The government’s announced reforms to the tax concession further undermines the potential of superannuation to significantly contribute to either the assets available to workers when they retire or the fiscal sustainability of the Budget as the population ages. Currently, the super tax concessions reduce tax revenue by 2 percent of GDP ($24 billion) per year, but superannuation is only projected to reduce public spending on the aged pension by 0.2 percent of GDP in 2050.
The government’s proposals fall far short of the recommendations made by the Henry Review. It explicitly ruled out raising the Superannuation Guarantee to 12 percent. Moreover, both the Rudd government’s proposed reforms and the Henry Review’s recommendations fell well short of proposals that were submitted to it over the course of its deliberations, including a proposal in the CPD report (Spies-Butcher and Stebbing 2009) and similar proposals made by the Australia Institute and the Industry Super Funds.
In its response to the Henry Tax Review, the Rudd government has maintained many existing inequities in the tax treatment of superannuation, rather than undertake more ambitious and courageous reform. The Government proposals provide the most expensive tax benefits to the highest income earners.
Table 1.How the Proposals for Reform Redistribute the Tax Discounts for Super
The Current Tax Treatment of Super Contributions
The Superannuation Guarantee (SG) currently requires that 9 percent of an employee’s income be invested in super and it is taxed at the concessional rate of 15 percent (i.e. super contributions are taxed at 15 percent). Table 1 outlines the structure of tax concession (TC) that applies to the SG contributions made by employers on behalf of their employees, by income level.
Current Tax Treatment of Super Contributions, 2009-10
The table shows that whilst tax payers earning $35,000 per annum receive no benefit from the tax concessions, those earning $250,000 receive $6,750 per annum of government assistance. The current benefits individuals receive increases in both monetary and proportional terms with income.
The Rudd Government’s Proposals for Super
The government proposes to increase the Superannuation Guarantee (SG) to 12 percent of income and introduce a new 15 percent rebate for the super contributions of those earning less than $37 000 per annum. The rebate is capped at $500. Table 2 displays how these proposals impact the distributive effects of the tax concession for super contributions.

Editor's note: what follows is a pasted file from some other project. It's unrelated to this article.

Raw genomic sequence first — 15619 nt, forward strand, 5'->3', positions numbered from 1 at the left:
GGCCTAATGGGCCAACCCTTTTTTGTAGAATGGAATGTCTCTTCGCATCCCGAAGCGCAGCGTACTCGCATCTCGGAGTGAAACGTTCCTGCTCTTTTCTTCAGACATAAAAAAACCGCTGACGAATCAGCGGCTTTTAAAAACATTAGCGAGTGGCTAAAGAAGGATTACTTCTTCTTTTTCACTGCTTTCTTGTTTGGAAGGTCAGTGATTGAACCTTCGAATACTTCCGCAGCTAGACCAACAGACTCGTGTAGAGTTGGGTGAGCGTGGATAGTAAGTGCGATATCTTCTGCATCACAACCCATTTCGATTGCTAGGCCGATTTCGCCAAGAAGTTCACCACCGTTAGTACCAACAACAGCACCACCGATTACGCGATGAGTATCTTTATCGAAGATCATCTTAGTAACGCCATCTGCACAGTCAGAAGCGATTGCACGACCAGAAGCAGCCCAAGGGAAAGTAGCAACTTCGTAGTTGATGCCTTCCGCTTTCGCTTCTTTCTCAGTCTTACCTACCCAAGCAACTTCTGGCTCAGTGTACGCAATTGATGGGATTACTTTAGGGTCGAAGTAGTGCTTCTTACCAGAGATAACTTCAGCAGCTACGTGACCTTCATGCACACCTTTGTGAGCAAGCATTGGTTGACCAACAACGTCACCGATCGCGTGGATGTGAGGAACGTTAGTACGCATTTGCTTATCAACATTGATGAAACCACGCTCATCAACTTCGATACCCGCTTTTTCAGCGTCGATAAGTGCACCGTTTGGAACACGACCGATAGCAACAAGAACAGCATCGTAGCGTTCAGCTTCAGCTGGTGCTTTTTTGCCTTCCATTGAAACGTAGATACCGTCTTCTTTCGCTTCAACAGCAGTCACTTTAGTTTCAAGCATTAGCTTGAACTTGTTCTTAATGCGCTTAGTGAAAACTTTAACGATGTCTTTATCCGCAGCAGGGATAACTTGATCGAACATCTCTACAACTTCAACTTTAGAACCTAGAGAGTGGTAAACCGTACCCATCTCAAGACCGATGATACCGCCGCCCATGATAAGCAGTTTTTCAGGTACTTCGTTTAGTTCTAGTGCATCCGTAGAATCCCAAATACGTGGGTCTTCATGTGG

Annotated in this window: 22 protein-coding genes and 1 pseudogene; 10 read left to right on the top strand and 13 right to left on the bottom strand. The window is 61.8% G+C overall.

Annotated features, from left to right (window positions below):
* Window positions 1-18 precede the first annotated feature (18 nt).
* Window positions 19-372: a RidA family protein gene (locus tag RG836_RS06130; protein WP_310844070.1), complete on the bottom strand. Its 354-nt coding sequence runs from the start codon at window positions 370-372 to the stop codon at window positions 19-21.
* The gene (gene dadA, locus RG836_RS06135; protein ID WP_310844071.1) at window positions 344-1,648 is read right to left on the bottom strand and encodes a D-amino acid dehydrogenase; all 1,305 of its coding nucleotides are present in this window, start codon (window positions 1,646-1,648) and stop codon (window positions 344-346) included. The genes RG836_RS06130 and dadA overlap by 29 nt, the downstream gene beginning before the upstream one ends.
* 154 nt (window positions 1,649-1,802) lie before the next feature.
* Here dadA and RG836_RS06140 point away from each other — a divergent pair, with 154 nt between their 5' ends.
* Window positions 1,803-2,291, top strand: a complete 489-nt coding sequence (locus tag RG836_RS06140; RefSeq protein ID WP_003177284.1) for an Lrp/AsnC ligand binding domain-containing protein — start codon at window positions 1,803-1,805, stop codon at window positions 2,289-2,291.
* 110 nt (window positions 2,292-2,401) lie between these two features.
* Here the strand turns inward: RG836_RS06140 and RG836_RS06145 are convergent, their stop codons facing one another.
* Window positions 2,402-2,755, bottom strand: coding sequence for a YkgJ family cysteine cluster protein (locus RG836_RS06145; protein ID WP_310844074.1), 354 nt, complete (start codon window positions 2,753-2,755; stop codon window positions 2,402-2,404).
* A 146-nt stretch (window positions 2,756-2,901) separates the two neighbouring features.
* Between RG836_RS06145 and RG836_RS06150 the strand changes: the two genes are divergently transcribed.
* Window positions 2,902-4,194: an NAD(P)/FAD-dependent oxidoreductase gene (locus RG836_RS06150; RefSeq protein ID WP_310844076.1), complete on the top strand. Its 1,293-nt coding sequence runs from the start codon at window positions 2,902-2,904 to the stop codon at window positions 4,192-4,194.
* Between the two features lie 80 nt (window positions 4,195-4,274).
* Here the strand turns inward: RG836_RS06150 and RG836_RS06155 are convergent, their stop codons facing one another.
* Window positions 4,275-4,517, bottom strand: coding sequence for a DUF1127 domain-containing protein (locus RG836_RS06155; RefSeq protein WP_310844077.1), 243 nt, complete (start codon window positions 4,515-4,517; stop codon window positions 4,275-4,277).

Government’s Proposed Tax Treatment of Super Contributions, 12 percent SG
This table reveals that the government’s proposals maintain the regressive structure of the tax concession for super contributions. While those earning $250 000 gain $9 000 in tax concessions under this proposal, those earning $35 000 receive only $500. The introduction of a rebate for those earning under $37,000, while leaving in place an inequitable system is a step in the right direction. However, the $500 is not indexed, so even this modest improvement for fairness falls over time.
The most concerning element of the proposed reforms is the effect of an increase in the super guarantee to 12 percent. As Table 3 shows, this results in a significant increase in the tax support for high-income earners, rising from $13,500 to $18,000 for those on $500,000 pa. This is well in excess of the support being offered to low income earners. There is little evidence that an increase in the SG is an effective means of assisting low-income earners in retirement. Unless the tax concessions are restructured, any increase in the SG is grossly inequitable.
The Henry Tax Review’s Recommendations
The Henry Tax Review recommended that the Rudd government replace the existing set of tax concessions on super contributions with a flat rate rebate, perhaps set at 20 percent, up to a cap (Henry 2010: 35). It explicitly suggested that the government leave the rate of the SG at 9 percent and not increase it to 12 percent. Table 3 shows the likely distributive effects of these recommendations.
Henry Review’s Proposed Tax Treatment of Super Contributions, 9 percent SG
The reforms proposed by the Henry Review are clearly fairer than those announced by the government. Although those earning over $100 000 are granted significantly higher tax concessions in monetary terms than lower income earners, the flat rate structure of the proposed rebate means that tax payers receive the same rate of benefit. Low-income earners, however, still receive comparatively low concessions. Workers on an income of $35 000 per annum receive a tax concession over fourteen times smaller than that received by an individual with an income of $500 000.
The CPD Proposals
In our report for the CPD, we suggested that the current concessional rate of tax for super contributions be replaced with a 20 percent flat rate rebate that has a taper that kicks in once tax payers earn $80 000 until it is phased out altogether at $100 000. Table 4 reveals the likely distributional effects of this proposal.
CPD’s Proposed Tax Treatment of Super Contributions, 9 percent SG
The flat rate rebate proposed by the CPD is the most equitable of the concessionary treatments of super contributions considered here. Table 4 shows that low-income earners receive more from this proposed benefit structure than high-income earners, whilst those on around average earnings ($60 000) benefitting the most in both monetary and proportional terms. Low-income earners receive more from this model than either the current tax treatment of super contributions or the rebate proposed by the government. Under this proposal, higher income earners with salaries over $100 000 receive no tax concession.
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